A Bright Idea: Science and Independence


The reason I wanted National Collective to get involved with engaging the sciences and academia is because I believe a mathematical sum describing an element of the universe is no less beautiful and no less imaginative than any painting, sculpture or poem. Science is being used to help improve education in children´s lives everyday, go to jeuvideal.com to read how. Scots luminary James Clerk Maxwell created a formula, described as “one of the most beautiful in history”,  describing how electrical and magnetic fields interact to produce light, and “beautiful” is absolutely the correct word to use in its description. To be able to quantify and express a fundamental piece of the universe using mathematics is a wondrous thing. It was because of this idea I was so keen to garner an unlikely union between the academic and the creative. Scotland not only has a proud cultural identity, but a long list of incredible contributions to academia. 

Scotland has a long, proud history of intellectual endeavour. Voltaire once said “we look to Scotland for all our ideas of civilisation (nous nous tournons vers l’Écosse pour trouver toutes nos idées sur la civilisation )”. The Scottish Enlightenment, borne out of Edinburgh, Glasgow and Aberdeen Universities, revolutionised science and helped forge the world as we know it. Lord Hume transformed empirical philosophy.  Maxwell, Kelvin, Napier, and so on laid the foundations upon which so much of modern physics is based. It’s all too easy to fall into the trap of obsessing over our past glories – but independence is not about the past. Independence is about the future, and what kind of contribution we want our home to make in the world.

Over the past few weeks I’ve been speaking to scientists from all over Scotland. Undergraduates, Bachelors graduates, PhD students, Masters students, engineers, biologists and zoologists. We all have a stake in this country and so I wanted to hear as many different voices from as many vocations and grades as possible. I was not disappointed. I simply asked three questions; why do you want independence for Scotland? How do you think independence would affect your discipline? Where do you want science to be in an independent Scotland? Here, I address the first of these questions.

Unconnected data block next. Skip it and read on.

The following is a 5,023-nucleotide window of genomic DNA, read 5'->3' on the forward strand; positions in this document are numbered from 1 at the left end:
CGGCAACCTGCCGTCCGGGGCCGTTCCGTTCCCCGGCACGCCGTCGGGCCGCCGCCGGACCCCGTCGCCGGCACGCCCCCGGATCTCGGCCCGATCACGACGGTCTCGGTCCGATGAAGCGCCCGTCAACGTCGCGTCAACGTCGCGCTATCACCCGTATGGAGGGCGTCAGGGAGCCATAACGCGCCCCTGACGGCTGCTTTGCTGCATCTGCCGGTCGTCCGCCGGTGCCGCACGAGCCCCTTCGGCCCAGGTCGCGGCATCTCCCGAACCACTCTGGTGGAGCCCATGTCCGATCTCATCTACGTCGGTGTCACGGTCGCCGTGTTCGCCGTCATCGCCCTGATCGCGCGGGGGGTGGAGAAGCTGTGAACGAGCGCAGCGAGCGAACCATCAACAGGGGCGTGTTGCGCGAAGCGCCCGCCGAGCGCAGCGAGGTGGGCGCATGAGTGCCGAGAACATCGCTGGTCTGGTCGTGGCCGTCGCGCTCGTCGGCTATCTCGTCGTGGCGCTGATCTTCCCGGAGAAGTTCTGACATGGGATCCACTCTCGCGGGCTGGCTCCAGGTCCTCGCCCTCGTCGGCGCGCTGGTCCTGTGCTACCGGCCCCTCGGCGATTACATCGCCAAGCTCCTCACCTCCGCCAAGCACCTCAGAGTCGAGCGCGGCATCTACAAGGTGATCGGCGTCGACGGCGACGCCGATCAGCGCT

Many spoke of democracy, and the potential of independence to completely reshape our nation’s government and the sciences’ representation within it. Alan Mackie[1] simply said “I support Independence because I am of the opinion that the decisions made for Scotland are best served by the people of Scotland.”. It sounds like a cliché, but it is an incredibly important point. The particular problems Scotland has can be addressed by the people who know most about those issues, and our assets can be best utilised by those who most understand them – the people of Scotland.

James Parker[2] spoke about independence being the “natural state of all countries”. There was a theme developing from many respondents that it seemed absurd that Scotland was trusted with some powers, but not others. “If we take a step back and really examine the situation we find ourselves in as a country, it’s pretty bizarre. We are told that yes, perhaps we are best to make these choices, but not those choices” (Magnus Davidson[3]). Decisions that were made even in agreement with Scotland’s vote meant that “we still see decisions made to meet the priorities of the economy of London and the south-east.”   “An independent Scotland, backed by a written Constitution, can decide priorities and make better decisions for Scotland.” Shaun Keegan[4] echoed a point I find myself constantly reiterating – “ I support independence as I feel it is the most effective way to produce the type of society I want to live in”.